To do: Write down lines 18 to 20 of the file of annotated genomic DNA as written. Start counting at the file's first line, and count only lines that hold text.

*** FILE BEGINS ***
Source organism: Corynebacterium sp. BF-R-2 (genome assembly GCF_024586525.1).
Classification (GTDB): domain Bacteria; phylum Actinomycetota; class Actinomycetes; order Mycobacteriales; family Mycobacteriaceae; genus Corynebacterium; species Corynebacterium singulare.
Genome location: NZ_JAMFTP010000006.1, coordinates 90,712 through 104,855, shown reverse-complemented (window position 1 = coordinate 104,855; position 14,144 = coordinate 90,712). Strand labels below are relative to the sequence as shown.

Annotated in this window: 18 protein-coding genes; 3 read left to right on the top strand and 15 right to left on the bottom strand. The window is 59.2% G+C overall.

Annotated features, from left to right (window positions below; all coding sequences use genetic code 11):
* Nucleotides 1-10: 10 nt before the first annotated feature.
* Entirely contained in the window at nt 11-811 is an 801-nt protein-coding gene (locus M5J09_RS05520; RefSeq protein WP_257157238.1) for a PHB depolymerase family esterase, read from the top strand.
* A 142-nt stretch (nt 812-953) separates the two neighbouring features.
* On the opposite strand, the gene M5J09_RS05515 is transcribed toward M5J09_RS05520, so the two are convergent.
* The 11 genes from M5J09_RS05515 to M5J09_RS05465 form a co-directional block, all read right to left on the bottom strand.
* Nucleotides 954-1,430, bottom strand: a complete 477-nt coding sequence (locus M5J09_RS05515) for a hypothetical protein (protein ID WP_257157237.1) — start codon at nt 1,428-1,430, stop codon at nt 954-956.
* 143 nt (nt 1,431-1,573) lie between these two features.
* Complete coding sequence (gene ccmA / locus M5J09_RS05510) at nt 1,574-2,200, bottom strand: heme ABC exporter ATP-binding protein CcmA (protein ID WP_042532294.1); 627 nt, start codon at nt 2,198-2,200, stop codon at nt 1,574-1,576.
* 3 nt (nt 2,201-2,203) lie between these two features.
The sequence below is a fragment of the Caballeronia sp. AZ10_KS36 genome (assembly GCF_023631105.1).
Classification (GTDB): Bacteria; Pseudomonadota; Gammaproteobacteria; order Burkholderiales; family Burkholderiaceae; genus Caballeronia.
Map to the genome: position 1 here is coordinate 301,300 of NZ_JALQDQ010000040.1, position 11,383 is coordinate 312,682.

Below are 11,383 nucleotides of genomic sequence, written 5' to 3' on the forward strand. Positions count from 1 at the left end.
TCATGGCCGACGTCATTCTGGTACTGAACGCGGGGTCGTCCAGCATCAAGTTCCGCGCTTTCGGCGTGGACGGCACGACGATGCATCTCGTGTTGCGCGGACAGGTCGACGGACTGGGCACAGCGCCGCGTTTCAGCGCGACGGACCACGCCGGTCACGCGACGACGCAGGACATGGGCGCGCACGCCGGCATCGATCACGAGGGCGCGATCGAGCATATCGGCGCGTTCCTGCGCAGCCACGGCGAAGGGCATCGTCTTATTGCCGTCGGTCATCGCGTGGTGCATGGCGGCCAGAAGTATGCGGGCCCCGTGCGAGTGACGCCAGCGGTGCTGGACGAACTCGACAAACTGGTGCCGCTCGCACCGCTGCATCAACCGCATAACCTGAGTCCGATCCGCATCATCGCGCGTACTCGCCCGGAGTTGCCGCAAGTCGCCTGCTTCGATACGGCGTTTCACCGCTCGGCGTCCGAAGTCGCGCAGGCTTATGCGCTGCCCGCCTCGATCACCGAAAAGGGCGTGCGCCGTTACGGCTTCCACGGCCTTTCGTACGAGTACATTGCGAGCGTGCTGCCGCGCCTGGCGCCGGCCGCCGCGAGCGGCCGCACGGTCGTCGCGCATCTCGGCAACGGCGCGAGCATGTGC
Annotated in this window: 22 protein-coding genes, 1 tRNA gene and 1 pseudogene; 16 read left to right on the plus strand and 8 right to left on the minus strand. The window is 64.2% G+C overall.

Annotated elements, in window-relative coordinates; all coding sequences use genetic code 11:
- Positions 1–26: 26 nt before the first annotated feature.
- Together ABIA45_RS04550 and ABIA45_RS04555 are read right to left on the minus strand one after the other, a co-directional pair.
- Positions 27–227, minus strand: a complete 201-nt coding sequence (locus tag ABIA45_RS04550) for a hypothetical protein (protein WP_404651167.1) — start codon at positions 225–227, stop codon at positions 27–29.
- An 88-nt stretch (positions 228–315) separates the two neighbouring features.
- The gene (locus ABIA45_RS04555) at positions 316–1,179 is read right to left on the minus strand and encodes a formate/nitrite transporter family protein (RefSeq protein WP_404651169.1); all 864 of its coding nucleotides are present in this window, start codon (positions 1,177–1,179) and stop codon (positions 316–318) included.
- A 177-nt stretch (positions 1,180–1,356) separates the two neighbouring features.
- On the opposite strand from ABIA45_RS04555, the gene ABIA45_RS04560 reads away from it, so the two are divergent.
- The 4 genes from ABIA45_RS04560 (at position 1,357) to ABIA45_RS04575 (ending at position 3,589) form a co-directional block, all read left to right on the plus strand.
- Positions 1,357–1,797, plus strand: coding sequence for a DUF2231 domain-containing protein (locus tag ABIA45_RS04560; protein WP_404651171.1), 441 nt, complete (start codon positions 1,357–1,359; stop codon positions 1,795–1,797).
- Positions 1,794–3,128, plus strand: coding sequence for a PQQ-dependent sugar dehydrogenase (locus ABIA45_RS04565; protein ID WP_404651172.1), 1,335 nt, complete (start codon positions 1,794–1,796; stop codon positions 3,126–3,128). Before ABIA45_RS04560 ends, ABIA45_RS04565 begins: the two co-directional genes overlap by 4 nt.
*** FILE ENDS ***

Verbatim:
Below are 11,383 nucleotides of genomic sequence, written 5' to 3' on the forward strand. Positions count from 1 at the left end.
TCATGGCCGACGTCATTCTGGTACTGAACGCGGGGTCGTCCAGCATCAAGTTCCGCGCTTTCGGCGTGGACGGCACGACGATGCATCTCGTGTTGCGCGGACAGGTCGACGGACTGGGCACAGCGCCGCGTTTCAGCGCGACGGACCACGCCGGTCACGCGACGACGCAGGACATGGGCGCGCACGCCGGCATCGATCACGAGGGCGCGATCGAGCATATCGGCGCGTTCCTGCGCAGCCACGGCGAAGGGCATCGTCTTATTGCCGTCGGTCATCGCGTGGTGCATGGCGGCCAGAAGTATGCGGGCCCCGTGCGAGTGACGCCAGCGGTGCTGGACGAACTCGACAAACTGGTGCCGCTCGCACCGCTGCATCAACCGCATAACCTGAGTCCGATCCGCATCATCGCGCGTACTCGCCCGGAGTTGCCGCAAGTCGCCTGCTTCGATACGGCGTTTCACCGCTCGGCGTCCGAAGTCGCGCAGGCTTATGCGCTGCCCGCCTCGATCACCGAAAAGGGCGTGCGCCGTTACGGCTTCCACGGCCTTTCGTACGAGTACATTGCGAGCGTGCTGCCGCGCCTGGCGCCGGCCGCCGCGAGCGGCCGCACGGTCGTCGCGCATCTCGGCAACGGCGCGAGCATGTGC
Annotated in this window: 22 protein-coding genes, 1 tRNA gene and 1 pseudogene; 16 read left to right on the plus strand and 8 right to left on the minus strand. The window is 64.2% G+C overall.